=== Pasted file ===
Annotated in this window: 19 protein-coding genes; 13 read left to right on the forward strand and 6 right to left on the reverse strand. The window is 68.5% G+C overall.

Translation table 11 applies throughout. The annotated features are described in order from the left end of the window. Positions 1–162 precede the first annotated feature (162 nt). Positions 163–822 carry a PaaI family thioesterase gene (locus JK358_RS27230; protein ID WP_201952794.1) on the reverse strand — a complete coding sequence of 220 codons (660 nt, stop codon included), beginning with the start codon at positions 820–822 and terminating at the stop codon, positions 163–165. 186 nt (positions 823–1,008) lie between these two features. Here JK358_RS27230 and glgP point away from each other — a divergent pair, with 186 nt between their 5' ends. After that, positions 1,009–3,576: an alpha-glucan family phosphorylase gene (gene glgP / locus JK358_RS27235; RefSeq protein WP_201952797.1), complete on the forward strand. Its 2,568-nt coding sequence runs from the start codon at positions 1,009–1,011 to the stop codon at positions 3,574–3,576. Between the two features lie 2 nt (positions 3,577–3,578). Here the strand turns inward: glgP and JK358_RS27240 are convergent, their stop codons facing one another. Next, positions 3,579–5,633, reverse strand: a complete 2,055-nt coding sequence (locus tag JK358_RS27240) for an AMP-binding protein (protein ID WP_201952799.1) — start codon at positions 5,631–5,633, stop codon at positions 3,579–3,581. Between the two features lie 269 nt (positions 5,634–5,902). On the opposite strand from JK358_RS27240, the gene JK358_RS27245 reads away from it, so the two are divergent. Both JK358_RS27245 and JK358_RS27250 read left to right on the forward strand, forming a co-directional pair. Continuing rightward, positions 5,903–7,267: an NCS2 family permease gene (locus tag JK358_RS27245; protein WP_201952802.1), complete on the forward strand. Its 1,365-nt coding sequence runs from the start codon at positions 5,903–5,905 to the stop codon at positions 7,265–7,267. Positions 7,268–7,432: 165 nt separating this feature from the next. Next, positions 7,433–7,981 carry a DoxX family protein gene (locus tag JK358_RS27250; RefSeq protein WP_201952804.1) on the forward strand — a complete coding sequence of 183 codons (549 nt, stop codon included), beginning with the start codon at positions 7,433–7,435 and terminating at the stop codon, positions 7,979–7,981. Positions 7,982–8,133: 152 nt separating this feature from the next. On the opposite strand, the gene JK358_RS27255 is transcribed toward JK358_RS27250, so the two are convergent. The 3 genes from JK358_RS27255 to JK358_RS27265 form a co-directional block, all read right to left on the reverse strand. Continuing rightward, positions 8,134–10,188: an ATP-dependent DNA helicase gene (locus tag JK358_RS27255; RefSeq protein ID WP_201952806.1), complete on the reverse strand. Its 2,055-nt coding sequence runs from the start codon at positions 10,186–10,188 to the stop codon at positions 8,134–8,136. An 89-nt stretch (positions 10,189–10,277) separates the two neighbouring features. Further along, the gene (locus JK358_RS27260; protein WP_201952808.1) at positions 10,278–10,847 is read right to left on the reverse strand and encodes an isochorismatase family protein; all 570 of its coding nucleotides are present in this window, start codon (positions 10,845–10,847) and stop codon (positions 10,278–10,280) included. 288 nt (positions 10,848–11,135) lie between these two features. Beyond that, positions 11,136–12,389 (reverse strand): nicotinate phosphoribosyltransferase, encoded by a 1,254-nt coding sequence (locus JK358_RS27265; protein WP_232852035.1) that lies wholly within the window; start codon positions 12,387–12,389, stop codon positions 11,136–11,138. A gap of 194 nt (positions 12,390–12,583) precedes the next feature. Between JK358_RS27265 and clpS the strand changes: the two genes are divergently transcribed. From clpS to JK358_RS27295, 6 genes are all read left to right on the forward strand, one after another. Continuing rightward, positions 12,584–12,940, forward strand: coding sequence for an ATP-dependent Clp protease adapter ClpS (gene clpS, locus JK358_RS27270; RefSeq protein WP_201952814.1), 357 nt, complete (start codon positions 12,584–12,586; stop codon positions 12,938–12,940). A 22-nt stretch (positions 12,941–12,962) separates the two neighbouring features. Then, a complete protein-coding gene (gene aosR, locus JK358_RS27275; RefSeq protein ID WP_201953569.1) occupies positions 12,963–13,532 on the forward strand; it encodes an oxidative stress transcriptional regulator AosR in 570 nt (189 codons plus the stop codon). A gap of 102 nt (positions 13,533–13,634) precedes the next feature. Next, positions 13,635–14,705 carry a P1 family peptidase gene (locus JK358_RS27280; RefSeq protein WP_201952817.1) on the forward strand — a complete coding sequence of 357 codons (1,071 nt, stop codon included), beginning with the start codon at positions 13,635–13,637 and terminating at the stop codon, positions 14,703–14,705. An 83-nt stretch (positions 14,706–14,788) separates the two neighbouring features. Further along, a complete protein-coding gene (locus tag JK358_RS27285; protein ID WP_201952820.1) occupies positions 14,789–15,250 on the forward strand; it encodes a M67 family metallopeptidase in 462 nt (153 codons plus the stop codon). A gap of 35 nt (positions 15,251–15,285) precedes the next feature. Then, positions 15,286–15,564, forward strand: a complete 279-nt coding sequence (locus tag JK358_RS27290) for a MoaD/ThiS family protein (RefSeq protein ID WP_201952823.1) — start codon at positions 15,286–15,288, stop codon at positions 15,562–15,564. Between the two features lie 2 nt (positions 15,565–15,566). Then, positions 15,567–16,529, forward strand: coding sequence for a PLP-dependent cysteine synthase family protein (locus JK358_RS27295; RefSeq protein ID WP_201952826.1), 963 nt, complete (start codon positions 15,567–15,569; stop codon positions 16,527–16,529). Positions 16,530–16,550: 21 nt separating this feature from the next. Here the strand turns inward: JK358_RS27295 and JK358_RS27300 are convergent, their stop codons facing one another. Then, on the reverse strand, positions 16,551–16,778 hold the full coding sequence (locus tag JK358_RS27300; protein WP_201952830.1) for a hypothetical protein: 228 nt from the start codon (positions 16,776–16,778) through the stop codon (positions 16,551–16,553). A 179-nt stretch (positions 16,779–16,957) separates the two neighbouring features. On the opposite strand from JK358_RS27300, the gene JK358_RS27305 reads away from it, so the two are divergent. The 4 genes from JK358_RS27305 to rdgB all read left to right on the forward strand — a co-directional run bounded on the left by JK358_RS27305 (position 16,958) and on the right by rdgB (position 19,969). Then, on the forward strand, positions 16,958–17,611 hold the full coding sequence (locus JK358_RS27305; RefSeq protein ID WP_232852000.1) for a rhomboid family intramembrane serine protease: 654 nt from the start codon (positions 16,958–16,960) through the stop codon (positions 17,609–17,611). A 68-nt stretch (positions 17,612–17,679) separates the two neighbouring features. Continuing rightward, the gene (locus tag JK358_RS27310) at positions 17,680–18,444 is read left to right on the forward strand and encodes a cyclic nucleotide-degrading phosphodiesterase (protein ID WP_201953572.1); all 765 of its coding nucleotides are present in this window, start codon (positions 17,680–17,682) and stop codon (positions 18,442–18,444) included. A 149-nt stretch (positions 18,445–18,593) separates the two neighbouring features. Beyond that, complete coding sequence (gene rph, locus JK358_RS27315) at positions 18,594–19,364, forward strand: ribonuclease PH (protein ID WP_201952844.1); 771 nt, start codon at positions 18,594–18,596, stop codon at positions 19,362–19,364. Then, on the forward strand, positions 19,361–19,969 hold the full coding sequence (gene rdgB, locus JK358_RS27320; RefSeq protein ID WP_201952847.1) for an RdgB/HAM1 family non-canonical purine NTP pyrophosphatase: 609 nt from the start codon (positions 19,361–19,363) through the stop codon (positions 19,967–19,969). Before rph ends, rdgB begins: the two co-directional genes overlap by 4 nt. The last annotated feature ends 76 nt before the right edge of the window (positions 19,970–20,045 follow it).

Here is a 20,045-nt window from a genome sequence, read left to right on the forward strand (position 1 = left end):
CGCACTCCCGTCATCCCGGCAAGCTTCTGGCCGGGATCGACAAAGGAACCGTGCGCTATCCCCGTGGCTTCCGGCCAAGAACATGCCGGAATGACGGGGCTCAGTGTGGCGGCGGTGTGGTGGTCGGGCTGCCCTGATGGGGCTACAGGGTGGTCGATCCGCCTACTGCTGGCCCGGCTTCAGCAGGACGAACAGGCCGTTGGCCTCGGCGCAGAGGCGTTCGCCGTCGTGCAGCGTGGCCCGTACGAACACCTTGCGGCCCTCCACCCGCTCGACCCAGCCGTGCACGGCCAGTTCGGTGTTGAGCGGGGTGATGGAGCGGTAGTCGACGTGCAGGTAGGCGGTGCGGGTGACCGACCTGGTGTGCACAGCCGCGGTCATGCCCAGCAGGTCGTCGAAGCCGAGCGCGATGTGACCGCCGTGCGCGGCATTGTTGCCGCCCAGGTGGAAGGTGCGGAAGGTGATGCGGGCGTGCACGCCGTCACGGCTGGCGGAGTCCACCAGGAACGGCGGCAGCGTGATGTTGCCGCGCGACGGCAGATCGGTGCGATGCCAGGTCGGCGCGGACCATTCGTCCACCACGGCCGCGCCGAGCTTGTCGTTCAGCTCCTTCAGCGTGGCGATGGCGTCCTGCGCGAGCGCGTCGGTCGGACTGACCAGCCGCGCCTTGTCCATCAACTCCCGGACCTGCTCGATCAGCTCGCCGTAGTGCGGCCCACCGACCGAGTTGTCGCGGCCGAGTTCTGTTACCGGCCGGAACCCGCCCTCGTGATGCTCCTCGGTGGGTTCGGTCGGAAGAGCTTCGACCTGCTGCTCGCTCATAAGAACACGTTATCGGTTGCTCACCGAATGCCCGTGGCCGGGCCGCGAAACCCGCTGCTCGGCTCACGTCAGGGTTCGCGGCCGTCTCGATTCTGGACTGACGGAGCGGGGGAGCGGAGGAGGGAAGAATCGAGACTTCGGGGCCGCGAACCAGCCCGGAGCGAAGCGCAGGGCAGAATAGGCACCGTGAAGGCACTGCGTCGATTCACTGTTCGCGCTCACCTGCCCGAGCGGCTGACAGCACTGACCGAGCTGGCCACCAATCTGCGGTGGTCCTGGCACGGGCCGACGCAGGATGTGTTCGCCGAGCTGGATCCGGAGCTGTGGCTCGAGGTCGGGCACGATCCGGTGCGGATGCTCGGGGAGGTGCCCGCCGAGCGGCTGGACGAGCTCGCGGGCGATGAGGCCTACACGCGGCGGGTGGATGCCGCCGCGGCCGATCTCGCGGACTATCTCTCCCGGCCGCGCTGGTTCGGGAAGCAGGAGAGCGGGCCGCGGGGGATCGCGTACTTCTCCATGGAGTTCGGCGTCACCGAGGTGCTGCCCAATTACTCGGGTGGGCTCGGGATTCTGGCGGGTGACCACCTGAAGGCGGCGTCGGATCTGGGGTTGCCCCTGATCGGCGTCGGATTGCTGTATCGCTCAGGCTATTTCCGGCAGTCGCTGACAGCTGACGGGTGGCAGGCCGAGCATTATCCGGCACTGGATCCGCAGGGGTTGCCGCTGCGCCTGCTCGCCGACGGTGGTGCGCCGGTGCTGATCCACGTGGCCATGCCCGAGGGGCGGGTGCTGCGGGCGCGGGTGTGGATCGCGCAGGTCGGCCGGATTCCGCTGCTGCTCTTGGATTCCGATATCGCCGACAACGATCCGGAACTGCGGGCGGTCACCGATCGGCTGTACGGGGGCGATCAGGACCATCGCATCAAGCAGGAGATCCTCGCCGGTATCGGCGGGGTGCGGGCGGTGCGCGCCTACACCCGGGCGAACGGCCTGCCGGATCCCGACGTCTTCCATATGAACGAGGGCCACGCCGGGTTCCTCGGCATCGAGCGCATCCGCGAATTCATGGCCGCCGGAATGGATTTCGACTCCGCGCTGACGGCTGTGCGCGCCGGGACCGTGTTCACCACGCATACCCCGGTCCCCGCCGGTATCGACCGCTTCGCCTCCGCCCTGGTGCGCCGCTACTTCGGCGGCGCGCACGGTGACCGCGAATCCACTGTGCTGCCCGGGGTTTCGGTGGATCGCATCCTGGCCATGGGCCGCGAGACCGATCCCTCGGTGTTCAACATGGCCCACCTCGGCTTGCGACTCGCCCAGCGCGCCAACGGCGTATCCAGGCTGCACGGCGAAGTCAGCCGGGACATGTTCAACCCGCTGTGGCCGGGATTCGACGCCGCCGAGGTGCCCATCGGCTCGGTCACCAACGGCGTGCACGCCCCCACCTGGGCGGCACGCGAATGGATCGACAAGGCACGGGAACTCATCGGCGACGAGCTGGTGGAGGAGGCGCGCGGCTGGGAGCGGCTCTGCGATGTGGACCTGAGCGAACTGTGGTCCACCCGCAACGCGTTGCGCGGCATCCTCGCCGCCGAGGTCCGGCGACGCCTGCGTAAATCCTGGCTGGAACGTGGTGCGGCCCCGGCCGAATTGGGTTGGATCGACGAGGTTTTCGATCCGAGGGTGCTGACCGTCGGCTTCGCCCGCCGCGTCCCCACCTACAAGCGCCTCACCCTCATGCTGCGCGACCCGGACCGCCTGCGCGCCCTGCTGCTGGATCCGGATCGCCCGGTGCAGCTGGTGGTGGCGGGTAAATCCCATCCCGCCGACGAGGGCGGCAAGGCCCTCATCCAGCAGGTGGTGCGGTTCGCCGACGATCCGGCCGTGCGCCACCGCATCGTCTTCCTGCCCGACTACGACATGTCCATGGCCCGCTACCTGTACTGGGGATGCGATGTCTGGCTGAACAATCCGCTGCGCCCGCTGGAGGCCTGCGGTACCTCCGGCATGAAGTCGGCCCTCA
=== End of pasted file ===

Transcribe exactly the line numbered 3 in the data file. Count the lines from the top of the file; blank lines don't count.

Here is a 20,045-nt window from a genome sequence, read left to right on the forward strand (position 1 = left end):